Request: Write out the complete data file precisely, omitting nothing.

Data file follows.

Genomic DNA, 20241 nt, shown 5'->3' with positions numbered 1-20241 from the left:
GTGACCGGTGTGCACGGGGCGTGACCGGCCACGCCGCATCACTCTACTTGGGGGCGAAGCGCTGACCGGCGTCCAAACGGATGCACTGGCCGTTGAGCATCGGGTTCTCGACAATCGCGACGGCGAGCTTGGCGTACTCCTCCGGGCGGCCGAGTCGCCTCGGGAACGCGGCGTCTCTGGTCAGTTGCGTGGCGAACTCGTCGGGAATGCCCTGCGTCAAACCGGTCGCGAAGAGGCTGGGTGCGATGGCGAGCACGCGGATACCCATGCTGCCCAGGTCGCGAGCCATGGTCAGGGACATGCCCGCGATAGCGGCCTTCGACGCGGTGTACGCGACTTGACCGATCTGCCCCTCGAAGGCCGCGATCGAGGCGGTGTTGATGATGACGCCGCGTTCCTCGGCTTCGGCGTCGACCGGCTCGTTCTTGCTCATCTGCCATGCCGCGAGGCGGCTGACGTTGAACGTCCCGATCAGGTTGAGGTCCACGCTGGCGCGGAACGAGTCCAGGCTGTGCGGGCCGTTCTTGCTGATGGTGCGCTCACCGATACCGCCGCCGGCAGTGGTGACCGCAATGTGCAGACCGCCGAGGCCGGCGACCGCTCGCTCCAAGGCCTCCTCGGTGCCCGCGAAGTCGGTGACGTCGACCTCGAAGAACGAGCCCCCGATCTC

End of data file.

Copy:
Genomic DNA, 20241 nt, shown 5'->3' with positions numbered 1-20241 from the left:
GTGACCGGTGTGCACGGGGCGTGACCGGCCACGCCGCATCACTCTACTTGGGGGCGAAGCGCTGACCGGCGTCCAAACGGATGCACTGGCCGTTGAGCATCGGGTTCTCGACAATCGCGACGGCGAGCTTGGCGTACTCCTCCGGGCGGCCGAGTCGCCTCGGGAACGCGGCGTCTCTGGTCAGTTGCGTGGCGAACTCGTCGGGAATGCCCTGCGTCAAACCGGTCGCGAAGAGGCTGGGTGCGATGGCGAGCACGCGGATACCCATGCTGCCCAGGTCGCGAGCCATGGTCAGGGACATGCCCGCGATAGCGGCCTTCGACGCGGTGTACGCGACTTGACCGATCTGCCCCTCGAAGGCCGCGATCGAGGCGGTGTTGATGATGACGCCGCGTTCCTCGGCTTCGGCGTCGACCGGCTCGTTCTTGCTCATCTGCCATGCCGCGAGGCGGCTGACGTTGAACGTCCCGATCAGGTTGAGGTCCACGCTGGCGCGGAACGAGTCCAGGCTGTGCGGGCCGTTCTTGCTGATGGTGCGCTCACCGATACCGCCGCCGGCAGTGGTGACCGCAATGTGCAGACCGCCGAGGCCGGCGACCGCTCGCTCCAAGGCCTCCTCGGTGCCCGCGAAGTCGGTGACGTCGACCTCGAAGAACGAGCCCCCGATCTC